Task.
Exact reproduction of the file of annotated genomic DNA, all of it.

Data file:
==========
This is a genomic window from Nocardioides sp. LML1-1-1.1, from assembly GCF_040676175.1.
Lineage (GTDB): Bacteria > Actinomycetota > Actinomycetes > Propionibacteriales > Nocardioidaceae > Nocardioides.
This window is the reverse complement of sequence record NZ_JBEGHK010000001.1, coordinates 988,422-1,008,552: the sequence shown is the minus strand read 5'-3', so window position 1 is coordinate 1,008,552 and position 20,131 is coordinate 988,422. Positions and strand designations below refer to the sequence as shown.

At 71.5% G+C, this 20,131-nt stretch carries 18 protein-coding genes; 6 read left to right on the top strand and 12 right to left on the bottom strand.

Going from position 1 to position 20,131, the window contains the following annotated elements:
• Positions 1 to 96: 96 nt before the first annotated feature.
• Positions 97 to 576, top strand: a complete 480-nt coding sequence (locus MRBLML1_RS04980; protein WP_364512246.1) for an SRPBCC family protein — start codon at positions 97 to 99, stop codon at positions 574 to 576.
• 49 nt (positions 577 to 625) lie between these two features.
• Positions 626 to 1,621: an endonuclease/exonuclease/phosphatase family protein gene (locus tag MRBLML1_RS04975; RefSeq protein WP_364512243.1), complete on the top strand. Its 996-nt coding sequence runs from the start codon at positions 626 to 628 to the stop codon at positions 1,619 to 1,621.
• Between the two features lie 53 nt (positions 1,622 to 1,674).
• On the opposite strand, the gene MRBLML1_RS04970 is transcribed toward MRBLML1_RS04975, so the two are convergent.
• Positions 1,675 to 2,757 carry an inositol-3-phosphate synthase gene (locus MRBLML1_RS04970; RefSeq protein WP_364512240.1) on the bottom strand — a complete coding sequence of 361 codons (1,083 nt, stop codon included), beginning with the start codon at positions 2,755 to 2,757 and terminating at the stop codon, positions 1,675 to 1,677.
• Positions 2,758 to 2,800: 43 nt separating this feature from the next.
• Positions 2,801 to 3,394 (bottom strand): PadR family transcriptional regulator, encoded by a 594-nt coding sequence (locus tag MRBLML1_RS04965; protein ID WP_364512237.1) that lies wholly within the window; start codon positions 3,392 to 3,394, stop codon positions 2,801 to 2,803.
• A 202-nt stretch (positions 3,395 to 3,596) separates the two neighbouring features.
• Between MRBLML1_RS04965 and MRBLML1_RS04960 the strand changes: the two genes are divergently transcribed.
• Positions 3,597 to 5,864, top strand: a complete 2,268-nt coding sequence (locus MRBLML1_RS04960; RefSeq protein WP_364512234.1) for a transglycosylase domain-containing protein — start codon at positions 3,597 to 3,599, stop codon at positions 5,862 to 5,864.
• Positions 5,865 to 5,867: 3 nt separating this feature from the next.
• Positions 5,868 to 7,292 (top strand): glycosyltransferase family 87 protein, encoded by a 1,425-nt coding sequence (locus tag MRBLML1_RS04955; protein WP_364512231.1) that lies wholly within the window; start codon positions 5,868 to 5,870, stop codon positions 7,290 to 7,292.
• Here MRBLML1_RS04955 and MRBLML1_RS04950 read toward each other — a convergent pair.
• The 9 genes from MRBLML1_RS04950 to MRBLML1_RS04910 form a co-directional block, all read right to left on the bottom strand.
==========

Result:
This is a genomic window from Nocardioides sp. LML1-1-1.1, from assembly GCF_040676175.1.
Lineage (GTDB): Bacteria > Actinomycetota > Actinomycetes > Propionibacteriales > Nocardioidaceae > Nocardioides.
This window is the reverse complement of sequence record NZ_JBEGHK010000001.1, coordinates 988,422-1,008,552: the sequence shown is the minus strand read 5'-3', so window position 1 is coordinate 1,008,552 and position 20,131 is coordinate 988,422. Positions and strand designations below refer to the sequence as shown.

At 71.5% G+C, this 20,131-nt stretch carries 18 protein-coding genes; 6 read left to right on the top strand and 12 right to left on the bottom strand.

Going from position 1 to position 20,131, the window contains the following annotated elements:
• Positions 1 to 96: 96 nt before the first annotated feature.
• Positions 97 to 576, top strand: a complete 480-nt coding sequence (locus MRBLML1_RS04980; protein WP_364512246.1) for an SRPBCC family protein — start codon at positions 97 to 99, stop codon at positions 574 to 576.
• 49 nt (positions 577 to 625) lie between these two features.
• Positions 626 to 1,621: an endonuclease/exonuclease/phosphatase family protein gene (locus tag MRBLML1_RS04975; RefSeq protein WP_364512243.1), complete on the top strand. Its 996-nt coding sequence runs from the start codon at positions 626 to 628 to the stop codon at positions 1,619 to 1,621.
• Between the two features lie 53 nt (positions 1,622 to 1,674).
• On the opposite strand, the gene MRBLML1_RS04970 is transcribed toward MRBLML1_RS04975, so the two are convergent.
• Positions 1,675 to 2,757 carry an inositol-3-phosphate synthase gene (locus MRBLML1_RS04970; RefSeq protein WP_364512240.1) on the bottom strand — a complete coding sequence of 361 codons (1,083 nt, stop codon included), beginning with the start codon at positions 2,755 to 2,757 and terminating at the stop codon, positions 1,675 to 1,677.
• Positions 2,758 to 2,800: 43 nt separating this feature from the next.
• Positions 2,801 to 3,394 (bottom strand): PadR family transcriptional regulator, encoded by a 594-nt coding sequence (locus tag MRBLML1_RS04965; protein ID WP_364512237.1) that lies wholly within the window; start codon positions 3,392 to 3,394, stop codon positions 2,801 to 2,803.
• A 202-nt stretch (positions 3,395 to 3,596) separates the two neighbouring features.
• Between MRBLML1_RS04965 and MRBLML1_RS04960 the strand changes: the two genes are divergently transcribed.
• Positions 3,597 to 5,864, top strand: a complete 2,268-nt coding sequence (locus MRBLML1_RS04960; RefSeq protein WP_364512234.1) for a transglycosylase domain-containing protein — start codon at positions 3,597 to 3,599, stop codon at positions 5,862 to 5,864.
• Positions 5,865 to 5,867: 3 nt separating this feature from the next.
• Positions 5,868 to 7,292 (top strand): glycosyltransferase family 87 protein, encoded by a 1,425-nt coding sequence (locus tag MRBLML1_RS04955; protein WP_364512231.1) that lies wholly within the window; start codon positions 5,868 to 5,870, stop codon positions 7,290 to 7,292.
• Here MRBLML1_RS04955 and MRBLML1_RS04950 read toward each other — a convergent pair.
• The 9 genes from MRBLML1_RS04950 to MRBLML1_RS04910 form a co-directional block, all read right to left on the bottom strand.